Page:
The surrender of Beaugency
The landing of Allied troops in Normandy on D-Day , June 6, 1944, fundamentally changed the situation on the Western Front. But only after the breakthrough of the American troops at Avranches and the landing of the Allies in southern France did Hitler give the German occupation forces on the Atlantic coast the order to withdraw.
At the end of August the German troops had to retreat from the Pyrenees through and out of all previously occupied France , mostly on foot . Elster, who had already refused the senseless destruction of buildings and power stations when marching off, brought up the rear with around 25,000 men . His unit was barely capable of fighting, but was constantly exposed to attacks by American fighter-bombers and members of the French Resistance . After two weeks of agonizing marching, contact with the other German troops in central France was lost; in addition, it had to be feared that it would no longer be possible to cross the Loire before the Americans arrived. In order to prevent further bloodshed, Elster decided to surrender his troops, which were at that time in the area between Issoudun and Châteauroux . Mediated by members of the Resistance, Elster contacted the Americans and negotiated the terms. Since Elster had great distrust of the Resistance, he was allowed to keep the armament until the final handover.
After a last march north of several days , Elster formally surrendered on September 16, 1944 with 18,850 soldiers and 754 officers on the Loire Bridge from Beaugency to US General Robert C. Macon of the 83rd Infantry Division . Shortly before the end of the war, on March 7, 1945, he was sentenced to death in the absence of the 1st Senate of the Reich Court Martial , headed by General Judge Erich Lattmann in Torgau, for “dangerous and misunderstood humanity”. As one of the few high-ranking German military personnel, Elster was considered unencumbered after his denazification process was over .
It was not until May 28, 1998 that the Bundestag passed the law to repeal wrongful National Socialist judgments in the administration of criminal justice . With this law, millions of judgments were overturned, which were "passed to enforce or maintain the National Socialist system of injustice for political, military, racial, religious or ideological reasons", including the one against Elster.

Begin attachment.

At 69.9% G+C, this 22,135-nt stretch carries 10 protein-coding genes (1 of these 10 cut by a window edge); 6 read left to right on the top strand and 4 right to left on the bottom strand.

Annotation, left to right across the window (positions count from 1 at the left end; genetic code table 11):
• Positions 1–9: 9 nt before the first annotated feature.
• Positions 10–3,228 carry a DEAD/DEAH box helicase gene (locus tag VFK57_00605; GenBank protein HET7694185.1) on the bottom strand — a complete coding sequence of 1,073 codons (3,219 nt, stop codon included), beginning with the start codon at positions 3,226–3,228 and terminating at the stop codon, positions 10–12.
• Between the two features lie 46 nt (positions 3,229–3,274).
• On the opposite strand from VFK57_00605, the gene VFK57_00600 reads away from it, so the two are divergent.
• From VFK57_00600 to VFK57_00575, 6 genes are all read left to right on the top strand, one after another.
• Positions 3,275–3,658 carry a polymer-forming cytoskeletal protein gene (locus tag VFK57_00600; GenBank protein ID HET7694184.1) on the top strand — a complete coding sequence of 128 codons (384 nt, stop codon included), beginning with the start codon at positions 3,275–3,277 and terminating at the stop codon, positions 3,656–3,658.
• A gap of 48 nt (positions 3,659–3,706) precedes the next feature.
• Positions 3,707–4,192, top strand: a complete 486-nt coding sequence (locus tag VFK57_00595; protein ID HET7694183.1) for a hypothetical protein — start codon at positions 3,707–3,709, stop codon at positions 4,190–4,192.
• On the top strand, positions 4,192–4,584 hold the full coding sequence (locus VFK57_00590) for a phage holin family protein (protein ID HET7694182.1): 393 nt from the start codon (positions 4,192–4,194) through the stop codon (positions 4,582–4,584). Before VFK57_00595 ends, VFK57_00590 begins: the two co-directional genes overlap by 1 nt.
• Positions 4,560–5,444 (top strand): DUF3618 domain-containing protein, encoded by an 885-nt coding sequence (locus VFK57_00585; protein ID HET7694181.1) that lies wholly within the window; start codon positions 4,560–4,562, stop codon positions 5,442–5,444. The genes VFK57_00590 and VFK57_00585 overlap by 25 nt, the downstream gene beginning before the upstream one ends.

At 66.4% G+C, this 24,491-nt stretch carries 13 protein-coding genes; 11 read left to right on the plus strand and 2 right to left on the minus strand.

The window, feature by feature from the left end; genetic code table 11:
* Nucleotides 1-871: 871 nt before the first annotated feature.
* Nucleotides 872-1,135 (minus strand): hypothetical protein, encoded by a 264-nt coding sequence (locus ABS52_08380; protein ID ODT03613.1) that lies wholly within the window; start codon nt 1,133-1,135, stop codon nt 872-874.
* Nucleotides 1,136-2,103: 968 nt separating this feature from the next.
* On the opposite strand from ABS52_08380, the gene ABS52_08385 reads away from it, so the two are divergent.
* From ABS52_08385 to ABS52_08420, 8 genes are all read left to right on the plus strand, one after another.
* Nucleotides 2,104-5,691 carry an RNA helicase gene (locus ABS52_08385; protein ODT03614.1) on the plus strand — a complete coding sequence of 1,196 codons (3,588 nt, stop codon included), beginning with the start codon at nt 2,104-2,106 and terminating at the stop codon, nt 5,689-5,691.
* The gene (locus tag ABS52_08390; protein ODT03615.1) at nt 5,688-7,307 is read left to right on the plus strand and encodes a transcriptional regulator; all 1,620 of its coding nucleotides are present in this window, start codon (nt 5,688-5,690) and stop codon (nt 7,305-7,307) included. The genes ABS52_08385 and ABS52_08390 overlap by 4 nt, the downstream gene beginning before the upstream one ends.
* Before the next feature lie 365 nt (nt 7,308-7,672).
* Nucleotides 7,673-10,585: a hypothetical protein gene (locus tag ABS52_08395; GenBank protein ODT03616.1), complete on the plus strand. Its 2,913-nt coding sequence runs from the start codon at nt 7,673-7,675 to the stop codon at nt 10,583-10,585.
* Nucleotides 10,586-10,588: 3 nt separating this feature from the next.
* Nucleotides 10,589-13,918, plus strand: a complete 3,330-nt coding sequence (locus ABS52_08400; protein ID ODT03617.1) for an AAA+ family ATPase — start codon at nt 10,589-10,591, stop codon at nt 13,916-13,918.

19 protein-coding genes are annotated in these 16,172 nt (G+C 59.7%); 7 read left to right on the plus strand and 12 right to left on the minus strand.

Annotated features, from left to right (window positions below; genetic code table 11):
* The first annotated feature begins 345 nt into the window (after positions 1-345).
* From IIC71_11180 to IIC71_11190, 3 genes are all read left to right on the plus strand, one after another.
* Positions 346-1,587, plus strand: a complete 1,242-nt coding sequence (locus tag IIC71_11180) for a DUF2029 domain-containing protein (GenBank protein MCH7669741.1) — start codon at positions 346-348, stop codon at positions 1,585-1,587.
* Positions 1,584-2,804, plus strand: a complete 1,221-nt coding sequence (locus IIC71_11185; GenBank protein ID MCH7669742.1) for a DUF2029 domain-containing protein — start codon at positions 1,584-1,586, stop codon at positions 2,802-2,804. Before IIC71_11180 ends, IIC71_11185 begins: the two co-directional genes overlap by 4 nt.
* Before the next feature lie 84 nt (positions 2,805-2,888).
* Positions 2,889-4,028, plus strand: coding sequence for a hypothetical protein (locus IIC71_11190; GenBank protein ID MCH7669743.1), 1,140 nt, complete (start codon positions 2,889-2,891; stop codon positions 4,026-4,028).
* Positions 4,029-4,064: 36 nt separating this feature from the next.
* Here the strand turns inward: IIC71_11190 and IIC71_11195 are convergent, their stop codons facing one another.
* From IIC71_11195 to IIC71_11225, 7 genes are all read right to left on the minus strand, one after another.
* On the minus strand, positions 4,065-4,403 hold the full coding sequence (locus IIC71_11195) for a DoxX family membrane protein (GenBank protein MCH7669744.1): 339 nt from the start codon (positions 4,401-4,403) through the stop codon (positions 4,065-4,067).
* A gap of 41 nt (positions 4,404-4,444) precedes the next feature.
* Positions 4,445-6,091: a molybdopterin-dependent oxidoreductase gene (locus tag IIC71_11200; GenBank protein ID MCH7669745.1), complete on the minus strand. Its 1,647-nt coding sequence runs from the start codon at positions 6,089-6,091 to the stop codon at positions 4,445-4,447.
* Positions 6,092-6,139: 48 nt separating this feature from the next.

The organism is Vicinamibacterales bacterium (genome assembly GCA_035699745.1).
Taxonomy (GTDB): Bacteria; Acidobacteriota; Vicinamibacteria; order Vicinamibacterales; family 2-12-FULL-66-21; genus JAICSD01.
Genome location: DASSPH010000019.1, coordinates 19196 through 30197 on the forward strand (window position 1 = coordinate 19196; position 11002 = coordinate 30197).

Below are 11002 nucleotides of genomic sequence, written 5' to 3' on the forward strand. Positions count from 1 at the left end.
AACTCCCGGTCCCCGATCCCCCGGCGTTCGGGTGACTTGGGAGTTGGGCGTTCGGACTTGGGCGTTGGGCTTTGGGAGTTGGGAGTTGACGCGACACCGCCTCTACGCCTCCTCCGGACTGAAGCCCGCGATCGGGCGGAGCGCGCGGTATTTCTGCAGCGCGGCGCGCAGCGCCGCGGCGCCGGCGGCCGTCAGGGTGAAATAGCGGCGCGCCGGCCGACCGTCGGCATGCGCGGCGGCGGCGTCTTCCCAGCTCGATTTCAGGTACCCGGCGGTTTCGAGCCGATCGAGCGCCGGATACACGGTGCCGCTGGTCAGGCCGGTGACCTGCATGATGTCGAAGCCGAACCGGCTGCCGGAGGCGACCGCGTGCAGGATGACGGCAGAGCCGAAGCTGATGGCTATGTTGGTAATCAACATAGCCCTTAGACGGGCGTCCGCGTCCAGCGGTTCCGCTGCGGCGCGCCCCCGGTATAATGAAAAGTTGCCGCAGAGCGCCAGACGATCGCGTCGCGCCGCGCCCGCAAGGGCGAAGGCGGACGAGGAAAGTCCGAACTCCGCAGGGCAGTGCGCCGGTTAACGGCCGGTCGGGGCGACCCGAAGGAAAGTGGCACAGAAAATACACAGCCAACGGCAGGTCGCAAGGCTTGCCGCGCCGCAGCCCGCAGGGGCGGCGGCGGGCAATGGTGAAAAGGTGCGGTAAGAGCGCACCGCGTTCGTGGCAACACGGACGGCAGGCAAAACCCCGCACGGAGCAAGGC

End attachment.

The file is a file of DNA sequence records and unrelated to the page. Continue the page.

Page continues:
Captivity and last years of life
After a short stopover in England, Botho Elster was sent to the prisoner-of-war camp in Clinton ( Mississippi ) in October 1944 . There he was initially exposed to hostility from Nazi-minded officers because of his surrender, but after a few weeks he was acquitted of any dishonorable misconduct by a specially appointed "honorary council" chaired by General of the Infantry Erwin Vierow . In April 1945 Elster was transferred to the Dermott camp, Arkansas . From there he returned to Europe in March 1946, but was not finally released from captivity until February 1947 after further stays in Belgium and Munster .
Elster spent the last years of his life in his former commanders' villa in Böblingen , from where he tried to rehabilitate in the denazification process and made a living by translating classics from world literature. He declined an offer to help set up the newly formed Federal Border Guard . Elster died of a heart attack in Böblingen in 1952 at the age of 58.
- Iron Cross (1914) 2nd class on September 9, 1914
- Iron Cross (1914) 1st Class on April 9, 1916
- Hanseatic Cross Hamburg on July 20, 1917
- Braunschweig War Merit Cross 1st Class on July 3, 1918
- Knight's Cross of the Royal House Order of Hohenzollern with swords on August 16, 1918
The Hessischer Rundfunk and Arte produced a television documentary in 2003:
- Barbara Dickenberger, Mike Conant (Germany 2003): A German Hero - The Surrender of Botho Henning Elster . It was broadcast on January 21, 2004, among others.
- Dermot Bradley , Karl-Friedrich Hildebrand: The Generals of the Army 1921–1945 Volume 3 (Dahlmann-Fitzlaff) , Osnabrück 1994
- Welf Botho Elster: The limits of obedience. The life of Major General Botho Henning Elster in letters and contemporary testimonies. Olms Georg AG, Hildesheim. 228 pages, 27 illustrations. 2005. ISBN 3-487-08457-0
- Peter Lieb : Conventional war or Nazi ideological war ?: Warfare and fighting partisans in France 1944/43 . Sources and presentations on contemporary history, published by the Institute for Contemporary History, Volume 69. R. Oldenbourg Verlag, Munich 2007. Retreat of the marching groups , pp. 455–462.
- Literature by and about Botho Henning Elster in the catalog of the German National Library
- Peter Badenhop: Description of the withdrawal and the handover from: Frankfurter Allgemeine Zeitung, September 15, 2004, No. 215, p. 7
- Roland Giraud, then 17 years old, reports extensively as an eyewitness (French)
- ↑ Belated Justice, 2009 ( Memento of the original dated February 2, 2014 in the Internet Archive ) Info: The archive link was inserted automatically and has not yet been checked. Please check the original and archive link according to the instructions and then remove this notice.
- ↑ State Archives Ludwigsburg EL 902/4 Bu 2845th
|SURNAME||Elster, Botho Henning|
|BRIEF DESCRIPTION||German officer, most recently major general in World War II|
|DATE OF BIRTH||May 17, 1894|
|PLACE OF BIRTH||Steglitz , Teltow district|
|DATE OF DEATH||June 24, 1952|
|Place of death||Boeblingen|